public void method(Object[] list) // can be called with String[]

but the reverse is not true:

public void method(String[] list) // cannot be called with Object[]

Then, it boils down to how the parameters of a generic method are actually instantiated, that is how the parameter type inference works. In your case #3, it is inferred to Animal, so the method declaration really looks like:

static Collection<Animal> genericFromArrayToCollection(Animal[] a, 
                                                       Collection<Animal> c) {

and since Dog is a subtype of Animal, it can fit nicely instead of the Animal[] array. Same for case #2.

However, in case #4, the type is inferred to be Animal again, so the method looks like above, but you cannot put an Object[] array in place of an Animal[] array because Object is not a subtype of Animal.

share|improve this answer
Are you sure about the first two examples? I just tried calling a method that expects an ArrayList<Object> passing it an ArrayList<String> and the compiler didn't like that. This is why it is confusing because it is never clear when generics can be used polymorpically. See the second edit in my original post – ziggy Dec 3 '11 at 13:18
@ziggy: You are right, It only holds for arrays. I've edited. The rest of the explanation holds though. – Tudor Dec 3 '11 at 13:28

So the static types you are giving as arguments to the method are in order:

For forArrayToCollection.

Animal[], Collection<Animal>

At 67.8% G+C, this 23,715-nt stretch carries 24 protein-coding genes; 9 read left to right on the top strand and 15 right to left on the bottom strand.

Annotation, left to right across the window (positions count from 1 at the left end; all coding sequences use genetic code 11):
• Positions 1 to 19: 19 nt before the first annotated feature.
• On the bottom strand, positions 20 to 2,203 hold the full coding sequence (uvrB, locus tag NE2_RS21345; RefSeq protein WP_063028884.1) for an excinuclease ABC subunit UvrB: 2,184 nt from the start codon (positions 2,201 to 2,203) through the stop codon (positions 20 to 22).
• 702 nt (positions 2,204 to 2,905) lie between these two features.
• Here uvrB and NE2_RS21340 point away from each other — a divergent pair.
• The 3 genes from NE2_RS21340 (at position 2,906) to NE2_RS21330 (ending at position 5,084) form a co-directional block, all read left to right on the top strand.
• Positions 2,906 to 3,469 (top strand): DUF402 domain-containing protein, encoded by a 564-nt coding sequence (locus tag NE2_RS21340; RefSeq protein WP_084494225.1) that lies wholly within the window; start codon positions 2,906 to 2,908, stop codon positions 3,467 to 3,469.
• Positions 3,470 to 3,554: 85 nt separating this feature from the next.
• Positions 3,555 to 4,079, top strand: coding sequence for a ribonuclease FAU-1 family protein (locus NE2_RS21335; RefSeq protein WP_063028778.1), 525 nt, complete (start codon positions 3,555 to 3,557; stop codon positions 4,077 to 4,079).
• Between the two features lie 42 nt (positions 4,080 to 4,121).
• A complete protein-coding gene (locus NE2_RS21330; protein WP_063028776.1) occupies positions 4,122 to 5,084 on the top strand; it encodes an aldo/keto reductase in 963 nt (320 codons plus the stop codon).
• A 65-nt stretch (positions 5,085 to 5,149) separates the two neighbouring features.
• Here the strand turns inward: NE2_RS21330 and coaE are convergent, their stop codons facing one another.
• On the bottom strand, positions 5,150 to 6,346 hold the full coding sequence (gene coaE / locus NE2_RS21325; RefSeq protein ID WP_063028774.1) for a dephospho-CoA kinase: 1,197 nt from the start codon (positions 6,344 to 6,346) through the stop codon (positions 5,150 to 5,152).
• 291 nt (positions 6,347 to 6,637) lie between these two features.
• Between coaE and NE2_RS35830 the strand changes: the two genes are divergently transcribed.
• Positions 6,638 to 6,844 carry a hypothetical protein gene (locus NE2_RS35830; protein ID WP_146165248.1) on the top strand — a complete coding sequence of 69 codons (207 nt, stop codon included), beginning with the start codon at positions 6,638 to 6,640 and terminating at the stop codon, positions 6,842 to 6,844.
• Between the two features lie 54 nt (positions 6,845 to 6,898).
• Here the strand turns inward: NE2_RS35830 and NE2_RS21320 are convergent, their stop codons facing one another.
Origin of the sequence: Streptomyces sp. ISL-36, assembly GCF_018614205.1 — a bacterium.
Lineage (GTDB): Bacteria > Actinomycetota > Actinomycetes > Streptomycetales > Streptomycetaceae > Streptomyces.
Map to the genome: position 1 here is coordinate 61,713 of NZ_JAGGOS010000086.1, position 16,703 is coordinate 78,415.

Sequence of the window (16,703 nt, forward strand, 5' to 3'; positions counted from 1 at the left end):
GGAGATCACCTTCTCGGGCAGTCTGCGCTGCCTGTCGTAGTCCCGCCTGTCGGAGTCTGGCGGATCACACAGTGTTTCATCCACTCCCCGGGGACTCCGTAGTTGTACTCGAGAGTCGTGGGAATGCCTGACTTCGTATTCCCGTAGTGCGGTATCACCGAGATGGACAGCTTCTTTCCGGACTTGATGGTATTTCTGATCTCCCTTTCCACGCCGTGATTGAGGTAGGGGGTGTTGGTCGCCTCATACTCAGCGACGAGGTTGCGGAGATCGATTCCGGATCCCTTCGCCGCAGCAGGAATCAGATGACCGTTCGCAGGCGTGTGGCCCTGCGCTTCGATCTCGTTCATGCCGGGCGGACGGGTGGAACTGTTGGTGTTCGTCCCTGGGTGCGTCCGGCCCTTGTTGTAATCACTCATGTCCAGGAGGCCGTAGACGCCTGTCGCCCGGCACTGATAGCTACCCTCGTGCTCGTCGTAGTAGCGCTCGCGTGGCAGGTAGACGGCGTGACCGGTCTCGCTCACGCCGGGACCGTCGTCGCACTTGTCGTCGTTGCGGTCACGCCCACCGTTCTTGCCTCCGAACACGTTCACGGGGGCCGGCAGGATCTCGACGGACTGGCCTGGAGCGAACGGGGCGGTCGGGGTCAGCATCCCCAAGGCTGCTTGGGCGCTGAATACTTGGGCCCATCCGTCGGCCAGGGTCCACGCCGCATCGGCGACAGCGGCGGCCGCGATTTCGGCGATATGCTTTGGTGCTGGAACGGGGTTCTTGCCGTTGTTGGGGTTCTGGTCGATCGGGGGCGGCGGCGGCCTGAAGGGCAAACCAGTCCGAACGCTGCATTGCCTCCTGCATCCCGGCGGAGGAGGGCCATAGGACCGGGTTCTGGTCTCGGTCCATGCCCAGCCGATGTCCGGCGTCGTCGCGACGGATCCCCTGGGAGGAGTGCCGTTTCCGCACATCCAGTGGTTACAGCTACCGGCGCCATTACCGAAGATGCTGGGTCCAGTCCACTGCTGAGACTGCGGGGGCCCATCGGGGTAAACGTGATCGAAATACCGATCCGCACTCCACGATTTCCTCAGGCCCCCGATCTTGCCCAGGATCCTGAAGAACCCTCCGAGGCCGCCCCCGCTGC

Dog[], Collection<Dog>

This method has parameter types Animal[], Collection<Animal>. First call matched exactly. Second call attempts to assign a Collection<Animal> to Collection<Dog> which is wrong (I can add a Cat to a Collection<Animal>, which I shouldn't be able to do to a Collection<Dog>).

For genericFromArrayToCollection.

Animal[], Collection<Animal>
Dog[], Collection<Dog>

Animal[], Collection<Object>
Dog[], Collection<Animal>
Object[], Collection<Animal>

In all cases, T must substitute for the generic argument of the collection. First two calls match exactly. For the third call, T is Object and, because of the odd way arrays behave in Java, Animal[] can be assigned to an Object[] (but you'll get an unchecked ArrayStoreException if you try to store a NumberFormat in it). Similarly, for the fourth, Dog[] can be assigned to Animal[]. For the last Object[] cannot be assigned to Animal[] (reads from an array should never throw a ClassCastException unless you've done some unsound with a generic array cast monstrosity (you'll get a javac warning - take note of it)).

share|improve this answer

basically, genericFromArrayToCollection() defines T as a type parameter and that is used to define the 2 method parameters (i.e. T[] a and Collection<T> c). Both a and c must be based on the same type, so Dog[] and Collection<Dog> would work, Animal[] and Collection<Animal> would work, but Object[] and Collection<Animal> would not, because now T is Object whereas the collection is based on Animal. Had your method signature had Collection<? extends T>, this may have worked I think.

share|improve this answer